Class hours: 9:40 – 2:05
Week Thirty One
- Today is an EHS B Day
- Last week until vacation
- I am here today and tomorrow. Mr. Bisson will be here Wed – Fri. I am heading back to Wisconsin to see family.
- Day plans for the week will be posted Tuesday afternoon. The dayplan will be your guide this week.
- Emma, Garrett & Hayden – I need to know if you are in for Nationals.
9:40 Monday Mail
Make a quick check and see what everyone is saying… Also, keep an eye out in your inbox or check Spam for any communication from the Vermont Highway Safety Alliance
The VHSA does not let me know who is in the next round. Here is the process:
Up to twelve (12) finalists will be selected from the entries and asked to participate in Phase Two. Finalists will be notified by with instructions on how to proceed for Phase Two.
April 2023: Phase Two
The VHSA will set up an online voting link and finalists will have the opportunity to promote their video
on the social media outlet. This phase is for an additional “People’s Choice” award for an entry that
solicits the most votes from the public.
April 30, 2023 – Final contest winners will be chosen and notified on or before this date.
9:45 20% Showcase
Reverse Alpha order
- What did you do/learn about?
- How do you plan to use your new learning?
- Why / How can we use what you learned in our own work/projects/practice?
The Game Developer’s Journal
A Game Developer’s Journal is a tool to organize and record the development process of your own ideas and work. It’s like a diary for your game thoughts and ideas. Some people keep journals for business ideas, some for artwork, you get the picture.
Your journal can look like anything you want it to. The easiest route is to your first journal is to find a notebook, legal pad or bound stack of paper. Whatever you choose, protect it and personalize it.
You can include drawings, doodles, color whatever. Game developers & designers need to keep focused to move projects from ideas to execution. The journal is your collect-all and fail safe to ensure this happens.
As such, be sure you:
- Record all your ideas and state how you got them . What was your inspiration?
- Write about the challenges you experienced during the process and how you resolved
- Do not erase notes or entries, but revise and expand upon them .
- Add sketches and drawings to make things clear .
- Put a date each time you start a new entry. This will help you track progression.
- Jot down your ideas and sketch them out when appropriate . Sometimes it is easier to draw pictures that illustrate the connections between ideas, sequences, or events.
Your task: Create your very own Game Developer’s Journal and bring to class. Due tomorrow! for an easy, easy grade!
10:45 English with Mx. Yopp
11:30 Working with Sprites
Sprites are simple 2D objects that have graphical images (called textures) on them. Unity uses sprites by default when the engine is in 2D mode. When viewed in 3D space, sprites will appear to be paper-thin, because they have no Z-width
Sprites can be made using a variety of programs. Last week we worked with Photoshop to create pixel art. Photoshop is a great place to make your custom sprites. In addition, Photoshop (if set up well) can be really handy for making animated sprite sheets and for viewing animations by placing layers in the photoshop video editor(Timeline) window.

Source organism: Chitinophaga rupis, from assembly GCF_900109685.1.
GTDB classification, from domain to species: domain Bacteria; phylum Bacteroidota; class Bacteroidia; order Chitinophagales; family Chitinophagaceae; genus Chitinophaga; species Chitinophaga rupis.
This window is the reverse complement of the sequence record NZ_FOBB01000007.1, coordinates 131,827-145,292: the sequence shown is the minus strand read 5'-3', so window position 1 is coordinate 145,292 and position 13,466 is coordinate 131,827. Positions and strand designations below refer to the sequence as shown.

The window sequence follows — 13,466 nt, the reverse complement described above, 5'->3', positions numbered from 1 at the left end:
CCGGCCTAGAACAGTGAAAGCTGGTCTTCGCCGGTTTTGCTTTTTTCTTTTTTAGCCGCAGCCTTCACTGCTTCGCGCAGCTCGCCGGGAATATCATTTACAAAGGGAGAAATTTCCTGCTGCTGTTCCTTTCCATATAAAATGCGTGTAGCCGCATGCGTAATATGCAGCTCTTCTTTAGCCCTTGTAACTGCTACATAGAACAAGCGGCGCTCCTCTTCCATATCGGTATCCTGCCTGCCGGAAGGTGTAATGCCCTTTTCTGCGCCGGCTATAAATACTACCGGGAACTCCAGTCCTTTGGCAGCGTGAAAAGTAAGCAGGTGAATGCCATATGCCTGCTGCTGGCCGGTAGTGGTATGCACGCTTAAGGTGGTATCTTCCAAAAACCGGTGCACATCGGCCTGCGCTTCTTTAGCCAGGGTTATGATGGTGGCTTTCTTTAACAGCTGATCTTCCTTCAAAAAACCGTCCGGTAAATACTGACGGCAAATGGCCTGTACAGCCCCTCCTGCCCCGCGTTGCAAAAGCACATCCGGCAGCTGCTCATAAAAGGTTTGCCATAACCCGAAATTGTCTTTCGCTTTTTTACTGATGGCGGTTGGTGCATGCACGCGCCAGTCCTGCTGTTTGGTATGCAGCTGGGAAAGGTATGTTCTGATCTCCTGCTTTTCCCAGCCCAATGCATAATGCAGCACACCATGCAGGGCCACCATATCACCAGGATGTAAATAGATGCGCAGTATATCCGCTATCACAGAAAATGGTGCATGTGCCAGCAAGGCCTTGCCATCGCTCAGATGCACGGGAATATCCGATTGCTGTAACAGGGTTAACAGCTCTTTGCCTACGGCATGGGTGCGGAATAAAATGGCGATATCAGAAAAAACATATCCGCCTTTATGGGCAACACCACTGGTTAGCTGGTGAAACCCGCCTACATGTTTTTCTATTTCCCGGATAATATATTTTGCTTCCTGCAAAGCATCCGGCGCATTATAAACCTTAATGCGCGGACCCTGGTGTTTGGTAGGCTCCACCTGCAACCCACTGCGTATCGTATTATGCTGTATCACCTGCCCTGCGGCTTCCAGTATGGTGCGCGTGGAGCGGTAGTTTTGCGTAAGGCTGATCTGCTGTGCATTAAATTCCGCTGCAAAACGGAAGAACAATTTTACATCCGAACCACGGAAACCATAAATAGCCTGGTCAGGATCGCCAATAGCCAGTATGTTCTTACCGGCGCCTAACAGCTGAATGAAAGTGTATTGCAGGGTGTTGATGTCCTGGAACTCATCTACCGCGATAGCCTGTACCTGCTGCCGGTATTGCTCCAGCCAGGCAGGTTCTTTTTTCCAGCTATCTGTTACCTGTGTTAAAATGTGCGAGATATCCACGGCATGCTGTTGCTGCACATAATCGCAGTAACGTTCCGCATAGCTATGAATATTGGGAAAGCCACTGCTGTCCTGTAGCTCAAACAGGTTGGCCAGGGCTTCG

Why sprite sheets? Simply, importing multiple sprites into Unity with a sprite sheet cuts down on file size and reduces heavy resource allocation. Imagine if you had a tiles for a side scroller and all of the tiles were imported as individual sprites? You’d have tons of files and a lot of space allocated for wasted pixels.
Setting up Photoshop
We’ll do a little math (math is fun).
- Create a new document
- Set width to 516 and height to 100 (be sure to choose pixels)
- We are going to make 5 columns, with height of 100px
- Now, lets add some math – we’ll add 4 px of padding to each divider line (16 pixels total)
- If we did a 10 column sheet, the width wouild be 1036 pixels but for today we are doing 5 columns
- Pixels per unit can be set at 8 / 32 / 64 / 100 / 128 /256
- Pixels per unit in Unity is how many pixels the sprite corresponds to one unit in your game world
- So that means the smaller the number, the larger the sprite. We’ll set ours to 100 as that is the default for Unity
- Set Background to transparent
- View / Guides / New Guide Layout
- View / Show / Pixel Grid
- Preferences / General – change Image Interpolation to Nearest Neighbor instead of Bicubic
- Add a new layer for each box (new sprite)
- Add color to your background layer (layer1) to help you see your pixels (be sure to uncheck so you don’t export at the end)
- Build your sprites
When Exporting – be sure to…
- Export as PNG – 24
- Quality is set to Nearest Neighbor
- Give it a good name
Importing Sprites to Unity is easy. Import new asset into a Sprites folder. In order to use the sprites, we’ll need to let Unity know we have a sprite sheet and not a multiple sprite. Then we’ll go to the sprite editor and slice the sprites. We’ll do this together.
Activity: Create a 5 sprite, Sprite Sheet. Theme of your choosing. Upload your sprite sheet png to Google Classroom. Then, import your sprite sheet into the Game Programming project in a new scene.
The goal of this exercise is to Practice setting up a sprite sheet in Photoshop, practice making sprites, exporting and importing to Unity. Slicing using the Sprite Editor.
12:45 Independent Reading
1:20 Independent Project Worktime of Individual Support
- GameDev Journal
- One Button Game Assignment